By Nina Pinzarrone
There are important terms relating to changes in tempo that teachers need to know:
• accelerando: to get faster gradually.
• rallentando and ritardando: to slow down gradually.
• ritenuto: to slow down immediately.
• stringendo: to get faster and faster, compressing and squeezing the music so that it sounds rushed, like a pas de bourrée couru.
• allargando: gradually slowing and broadening, making the music sound more majestic and stately, like a polonaise.
• a tempo: a return to the original tempo after a tempo change.
• rubato (or “robbed time”): the expressive shaping of the music within a musical phrase. Rubato was commonly associated with the Romantic period of music and the work of composer Frédéric Chopin. Some notes in the phrase are hurried or lingered over for musical effect and later compensated for so that overall the phrase does not deviate from the basic tempo.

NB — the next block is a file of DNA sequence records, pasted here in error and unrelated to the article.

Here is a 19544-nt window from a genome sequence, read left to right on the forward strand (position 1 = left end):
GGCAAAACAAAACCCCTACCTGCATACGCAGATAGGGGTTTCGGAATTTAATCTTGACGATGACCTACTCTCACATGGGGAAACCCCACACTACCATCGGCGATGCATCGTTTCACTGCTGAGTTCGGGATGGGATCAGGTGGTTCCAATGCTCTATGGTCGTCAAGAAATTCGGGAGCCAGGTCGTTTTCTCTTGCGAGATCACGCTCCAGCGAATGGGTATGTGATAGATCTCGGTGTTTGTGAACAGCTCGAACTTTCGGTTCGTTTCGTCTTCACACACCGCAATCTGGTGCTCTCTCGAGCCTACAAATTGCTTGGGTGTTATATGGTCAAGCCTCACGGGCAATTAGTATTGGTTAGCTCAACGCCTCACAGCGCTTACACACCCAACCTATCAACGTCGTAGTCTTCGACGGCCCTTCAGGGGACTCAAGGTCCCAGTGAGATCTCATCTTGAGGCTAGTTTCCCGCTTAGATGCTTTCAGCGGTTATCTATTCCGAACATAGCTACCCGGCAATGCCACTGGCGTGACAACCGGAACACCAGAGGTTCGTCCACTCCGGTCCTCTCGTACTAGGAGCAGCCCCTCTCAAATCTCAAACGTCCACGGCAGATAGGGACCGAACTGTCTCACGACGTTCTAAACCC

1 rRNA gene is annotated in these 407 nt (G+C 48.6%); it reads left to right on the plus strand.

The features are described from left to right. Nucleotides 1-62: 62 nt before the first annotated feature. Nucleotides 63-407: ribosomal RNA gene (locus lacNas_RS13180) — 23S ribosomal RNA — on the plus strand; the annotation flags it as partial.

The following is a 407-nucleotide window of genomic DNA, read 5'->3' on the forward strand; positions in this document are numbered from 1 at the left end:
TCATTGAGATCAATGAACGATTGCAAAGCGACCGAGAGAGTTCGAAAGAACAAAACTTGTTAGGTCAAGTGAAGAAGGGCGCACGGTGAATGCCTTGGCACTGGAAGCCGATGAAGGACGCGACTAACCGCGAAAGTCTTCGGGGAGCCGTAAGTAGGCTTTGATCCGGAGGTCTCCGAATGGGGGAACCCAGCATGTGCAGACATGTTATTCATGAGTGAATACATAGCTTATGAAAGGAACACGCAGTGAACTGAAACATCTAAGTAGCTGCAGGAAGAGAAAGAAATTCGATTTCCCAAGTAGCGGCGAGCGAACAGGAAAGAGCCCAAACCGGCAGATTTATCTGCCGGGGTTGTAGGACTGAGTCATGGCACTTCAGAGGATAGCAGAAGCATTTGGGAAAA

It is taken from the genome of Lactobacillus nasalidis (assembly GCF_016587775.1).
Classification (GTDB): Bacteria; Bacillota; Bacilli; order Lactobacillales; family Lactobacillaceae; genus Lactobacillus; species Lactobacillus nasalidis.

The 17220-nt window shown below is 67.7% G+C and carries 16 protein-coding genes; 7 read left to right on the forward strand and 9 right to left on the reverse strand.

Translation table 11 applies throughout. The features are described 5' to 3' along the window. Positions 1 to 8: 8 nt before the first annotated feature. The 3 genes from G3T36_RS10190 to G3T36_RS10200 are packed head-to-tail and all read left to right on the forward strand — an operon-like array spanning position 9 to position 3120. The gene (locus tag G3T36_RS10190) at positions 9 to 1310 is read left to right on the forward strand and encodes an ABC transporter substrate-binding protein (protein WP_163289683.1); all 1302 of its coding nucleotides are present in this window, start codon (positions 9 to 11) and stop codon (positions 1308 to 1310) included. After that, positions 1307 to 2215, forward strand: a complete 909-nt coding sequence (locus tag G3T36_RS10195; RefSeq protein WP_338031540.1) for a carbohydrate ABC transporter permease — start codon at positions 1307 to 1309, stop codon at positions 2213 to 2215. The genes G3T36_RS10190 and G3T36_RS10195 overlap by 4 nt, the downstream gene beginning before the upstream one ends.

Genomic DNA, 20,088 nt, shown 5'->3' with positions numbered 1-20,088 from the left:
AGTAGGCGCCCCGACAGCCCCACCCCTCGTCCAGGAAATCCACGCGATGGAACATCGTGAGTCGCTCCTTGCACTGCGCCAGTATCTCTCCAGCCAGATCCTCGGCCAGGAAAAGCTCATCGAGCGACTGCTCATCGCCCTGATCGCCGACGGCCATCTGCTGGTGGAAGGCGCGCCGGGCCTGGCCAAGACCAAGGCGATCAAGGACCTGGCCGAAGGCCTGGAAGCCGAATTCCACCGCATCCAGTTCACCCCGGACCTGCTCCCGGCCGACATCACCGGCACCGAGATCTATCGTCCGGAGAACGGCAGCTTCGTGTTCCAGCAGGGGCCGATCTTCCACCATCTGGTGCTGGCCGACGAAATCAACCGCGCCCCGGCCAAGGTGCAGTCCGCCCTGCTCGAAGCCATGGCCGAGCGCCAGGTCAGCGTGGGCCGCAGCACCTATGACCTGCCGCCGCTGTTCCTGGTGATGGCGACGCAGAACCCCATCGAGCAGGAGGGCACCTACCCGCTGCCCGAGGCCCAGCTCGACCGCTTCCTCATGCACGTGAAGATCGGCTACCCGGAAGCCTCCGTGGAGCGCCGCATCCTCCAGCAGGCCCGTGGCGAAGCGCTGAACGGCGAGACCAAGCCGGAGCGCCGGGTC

Many dance teachers demonstrate an exercise in a faster tempo than they want it to be danced. Theoretically this saves time, but when working with a pianist, time can be wasted. Since musicians are aurally wired, the tempo you set first becomes what the accompanist hears first. Show the exercise in the tempo you want it to be danced for a few bars, then speed up to save time. With accompanists who are new to dance, explain that in class they need to keep a steady tempo throughout a piece and ignore the ritardandos and accelerandos written in the score.